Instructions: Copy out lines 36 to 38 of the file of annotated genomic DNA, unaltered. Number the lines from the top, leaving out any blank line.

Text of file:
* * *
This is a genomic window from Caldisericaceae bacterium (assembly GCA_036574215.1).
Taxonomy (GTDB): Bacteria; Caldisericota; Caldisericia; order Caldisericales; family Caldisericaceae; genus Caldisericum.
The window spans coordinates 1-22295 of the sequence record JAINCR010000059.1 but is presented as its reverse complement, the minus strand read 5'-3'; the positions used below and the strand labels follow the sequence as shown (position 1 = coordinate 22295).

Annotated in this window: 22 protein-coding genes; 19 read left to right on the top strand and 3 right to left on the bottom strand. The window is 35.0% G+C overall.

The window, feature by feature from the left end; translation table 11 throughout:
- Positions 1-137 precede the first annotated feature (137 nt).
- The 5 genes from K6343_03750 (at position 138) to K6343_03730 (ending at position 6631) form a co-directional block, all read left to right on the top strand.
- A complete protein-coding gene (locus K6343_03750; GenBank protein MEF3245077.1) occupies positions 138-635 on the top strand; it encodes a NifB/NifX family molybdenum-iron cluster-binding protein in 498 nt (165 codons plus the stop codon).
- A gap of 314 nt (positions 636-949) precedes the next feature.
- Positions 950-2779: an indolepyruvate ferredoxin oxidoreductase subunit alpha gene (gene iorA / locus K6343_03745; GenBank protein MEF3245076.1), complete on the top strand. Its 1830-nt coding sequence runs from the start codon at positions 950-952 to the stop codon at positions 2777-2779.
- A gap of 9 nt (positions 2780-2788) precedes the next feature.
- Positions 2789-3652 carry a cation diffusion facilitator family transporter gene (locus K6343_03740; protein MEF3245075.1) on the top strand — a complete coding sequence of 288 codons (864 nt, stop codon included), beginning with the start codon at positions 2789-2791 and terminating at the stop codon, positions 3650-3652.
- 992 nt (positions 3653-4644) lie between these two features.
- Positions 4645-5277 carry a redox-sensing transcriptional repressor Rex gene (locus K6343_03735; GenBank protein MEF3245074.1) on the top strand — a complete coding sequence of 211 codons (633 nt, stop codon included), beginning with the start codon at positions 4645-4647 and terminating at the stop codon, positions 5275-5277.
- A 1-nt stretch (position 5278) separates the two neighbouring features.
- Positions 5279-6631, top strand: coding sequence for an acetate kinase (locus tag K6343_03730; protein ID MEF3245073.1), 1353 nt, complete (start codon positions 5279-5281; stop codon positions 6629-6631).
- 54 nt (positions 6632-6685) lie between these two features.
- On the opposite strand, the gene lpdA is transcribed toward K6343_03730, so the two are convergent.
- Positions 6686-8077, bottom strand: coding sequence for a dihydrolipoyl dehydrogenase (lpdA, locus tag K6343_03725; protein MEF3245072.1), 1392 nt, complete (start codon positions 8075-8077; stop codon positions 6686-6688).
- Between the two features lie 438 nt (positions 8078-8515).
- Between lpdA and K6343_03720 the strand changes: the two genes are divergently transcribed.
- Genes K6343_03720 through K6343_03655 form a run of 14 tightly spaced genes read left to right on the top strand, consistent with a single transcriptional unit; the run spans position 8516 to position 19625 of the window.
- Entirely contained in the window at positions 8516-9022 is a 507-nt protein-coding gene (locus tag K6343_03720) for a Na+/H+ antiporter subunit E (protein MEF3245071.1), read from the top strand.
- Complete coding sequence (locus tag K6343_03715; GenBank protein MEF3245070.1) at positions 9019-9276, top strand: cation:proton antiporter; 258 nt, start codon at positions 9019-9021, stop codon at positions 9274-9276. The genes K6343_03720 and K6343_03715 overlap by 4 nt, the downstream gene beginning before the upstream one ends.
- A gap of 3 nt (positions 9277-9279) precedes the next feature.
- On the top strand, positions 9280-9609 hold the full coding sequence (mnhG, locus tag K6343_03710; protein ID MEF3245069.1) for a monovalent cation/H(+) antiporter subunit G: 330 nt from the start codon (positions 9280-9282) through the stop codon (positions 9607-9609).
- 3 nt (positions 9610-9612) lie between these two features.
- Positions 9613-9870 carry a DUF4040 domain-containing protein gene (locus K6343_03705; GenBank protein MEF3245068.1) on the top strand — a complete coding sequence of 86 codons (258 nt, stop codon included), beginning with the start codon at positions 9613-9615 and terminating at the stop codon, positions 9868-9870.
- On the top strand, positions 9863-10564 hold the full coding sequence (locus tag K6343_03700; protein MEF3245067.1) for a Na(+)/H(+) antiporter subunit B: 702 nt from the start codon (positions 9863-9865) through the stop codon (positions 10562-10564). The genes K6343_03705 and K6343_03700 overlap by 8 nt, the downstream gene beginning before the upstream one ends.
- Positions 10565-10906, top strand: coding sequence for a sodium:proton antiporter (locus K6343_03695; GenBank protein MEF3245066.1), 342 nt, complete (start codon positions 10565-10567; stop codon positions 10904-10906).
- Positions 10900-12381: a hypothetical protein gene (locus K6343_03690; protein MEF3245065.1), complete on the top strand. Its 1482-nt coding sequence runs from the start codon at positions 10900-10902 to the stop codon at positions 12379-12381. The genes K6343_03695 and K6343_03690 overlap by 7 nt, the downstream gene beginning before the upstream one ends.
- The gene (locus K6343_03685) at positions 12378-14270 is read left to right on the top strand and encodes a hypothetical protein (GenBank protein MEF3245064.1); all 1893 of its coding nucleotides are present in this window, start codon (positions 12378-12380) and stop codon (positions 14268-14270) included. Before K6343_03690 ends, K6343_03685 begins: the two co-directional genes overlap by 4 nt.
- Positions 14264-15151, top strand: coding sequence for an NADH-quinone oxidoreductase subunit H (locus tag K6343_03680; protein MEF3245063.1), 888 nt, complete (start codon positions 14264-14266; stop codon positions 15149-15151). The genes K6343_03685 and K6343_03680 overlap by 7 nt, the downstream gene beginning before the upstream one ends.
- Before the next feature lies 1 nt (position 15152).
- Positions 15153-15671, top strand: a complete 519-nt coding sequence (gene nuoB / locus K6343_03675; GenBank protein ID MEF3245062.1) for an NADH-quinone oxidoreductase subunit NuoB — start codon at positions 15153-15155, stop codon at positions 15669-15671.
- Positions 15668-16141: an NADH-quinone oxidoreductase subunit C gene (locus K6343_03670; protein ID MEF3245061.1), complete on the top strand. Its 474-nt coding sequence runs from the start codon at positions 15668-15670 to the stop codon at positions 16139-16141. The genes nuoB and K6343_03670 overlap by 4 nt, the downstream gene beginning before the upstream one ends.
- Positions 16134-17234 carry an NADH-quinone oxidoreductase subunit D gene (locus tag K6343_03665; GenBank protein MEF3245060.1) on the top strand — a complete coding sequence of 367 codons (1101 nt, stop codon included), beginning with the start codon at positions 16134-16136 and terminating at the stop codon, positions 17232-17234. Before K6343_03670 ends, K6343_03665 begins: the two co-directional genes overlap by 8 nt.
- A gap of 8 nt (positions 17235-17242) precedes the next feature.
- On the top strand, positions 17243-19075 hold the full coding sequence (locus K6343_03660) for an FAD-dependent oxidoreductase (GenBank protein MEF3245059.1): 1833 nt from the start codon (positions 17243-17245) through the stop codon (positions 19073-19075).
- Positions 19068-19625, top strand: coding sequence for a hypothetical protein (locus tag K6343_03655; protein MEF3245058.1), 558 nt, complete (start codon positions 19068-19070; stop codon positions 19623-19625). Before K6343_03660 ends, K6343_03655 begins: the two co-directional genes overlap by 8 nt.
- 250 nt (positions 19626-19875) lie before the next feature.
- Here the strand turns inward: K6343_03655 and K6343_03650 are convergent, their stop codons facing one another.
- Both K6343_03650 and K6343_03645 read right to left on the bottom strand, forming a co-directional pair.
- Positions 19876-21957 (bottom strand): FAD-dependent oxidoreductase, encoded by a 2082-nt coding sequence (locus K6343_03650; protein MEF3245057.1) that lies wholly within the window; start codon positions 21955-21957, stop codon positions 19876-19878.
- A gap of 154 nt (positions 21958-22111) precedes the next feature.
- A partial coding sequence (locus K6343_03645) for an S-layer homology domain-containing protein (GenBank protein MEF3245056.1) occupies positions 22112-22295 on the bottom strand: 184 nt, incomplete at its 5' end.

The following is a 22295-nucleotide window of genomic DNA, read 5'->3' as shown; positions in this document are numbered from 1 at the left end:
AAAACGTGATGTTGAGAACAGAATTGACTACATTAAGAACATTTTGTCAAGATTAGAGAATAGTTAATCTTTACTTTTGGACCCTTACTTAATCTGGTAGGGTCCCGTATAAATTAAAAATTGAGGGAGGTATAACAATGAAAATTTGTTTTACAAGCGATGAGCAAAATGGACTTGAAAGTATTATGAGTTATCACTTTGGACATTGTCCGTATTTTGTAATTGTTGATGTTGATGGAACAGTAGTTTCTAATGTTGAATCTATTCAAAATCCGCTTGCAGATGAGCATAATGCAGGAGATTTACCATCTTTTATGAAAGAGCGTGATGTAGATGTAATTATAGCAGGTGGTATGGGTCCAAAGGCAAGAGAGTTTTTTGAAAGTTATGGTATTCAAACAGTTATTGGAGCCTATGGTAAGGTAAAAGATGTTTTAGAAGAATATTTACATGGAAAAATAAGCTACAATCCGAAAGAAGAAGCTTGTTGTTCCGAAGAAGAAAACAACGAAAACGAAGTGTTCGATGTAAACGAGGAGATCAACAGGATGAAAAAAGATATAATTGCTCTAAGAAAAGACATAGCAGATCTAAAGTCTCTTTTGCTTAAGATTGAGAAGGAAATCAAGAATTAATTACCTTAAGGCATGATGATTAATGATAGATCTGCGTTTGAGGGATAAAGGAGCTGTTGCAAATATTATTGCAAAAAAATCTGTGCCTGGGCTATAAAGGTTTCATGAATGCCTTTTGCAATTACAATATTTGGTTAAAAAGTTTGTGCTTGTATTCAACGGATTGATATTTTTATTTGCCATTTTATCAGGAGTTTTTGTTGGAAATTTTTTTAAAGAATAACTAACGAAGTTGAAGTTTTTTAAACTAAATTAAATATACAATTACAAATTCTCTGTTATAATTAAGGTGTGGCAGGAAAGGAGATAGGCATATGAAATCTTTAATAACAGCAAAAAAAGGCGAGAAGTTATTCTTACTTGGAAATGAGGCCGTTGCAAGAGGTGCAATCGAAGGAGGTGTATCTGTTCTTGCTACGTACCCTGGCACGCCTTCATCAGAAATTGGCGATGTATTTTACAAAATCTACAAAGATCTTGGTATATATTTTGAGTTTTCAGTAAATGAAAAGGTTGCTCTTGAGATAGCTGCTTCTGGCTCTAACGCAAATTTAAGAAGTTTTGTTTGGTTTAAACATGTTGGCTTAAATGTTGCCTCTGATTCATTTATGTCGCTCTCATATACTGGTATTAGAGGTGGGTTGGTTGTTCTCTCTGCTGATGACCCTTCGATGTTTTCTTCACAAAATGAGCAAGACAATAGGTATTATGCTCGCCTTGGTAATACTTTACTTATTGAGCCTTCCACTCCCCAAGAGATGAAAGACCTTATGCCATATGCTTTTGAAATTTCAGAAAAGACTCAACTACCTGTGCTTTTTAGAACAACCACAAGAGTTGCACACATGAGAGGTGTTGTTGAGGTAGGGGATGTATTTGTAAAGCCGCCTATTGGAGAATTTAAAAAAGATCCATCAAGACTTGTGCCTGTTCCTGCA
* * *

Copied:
- Positions 15668-16141: an NADH-quinone oxidoreductase subunit C gene (locus K6343_03670; protein ID MEF3245061.1), complete on the top strand. Its 474-nt coding sequence runs from the start codon at positions 15668-15670 to the stop codon at positions 16139-16141. The genes nuoB and K6343_03670 overlap by 4 nt, the downstream gene beginning before the upstream one ends.
- Positions 16134-17234 carry an NADH-quinone oxidoreductase subunit D gene (locus tag K6343_03665; GenBank protein MEF3245060.1) on the top strand — a complete coding sequence of 367 codons (1101 nt, stop codon included), beginning with the start codon at positions 16134-16136 and terminating at the stop codon, positions 17232-17234. Before K6343_03670 ends, K6343_03665 begins: the two co-directional genes overlap by 8 nt.
- A gap of 8 nt (positions 17235-17242) precedes the next feature.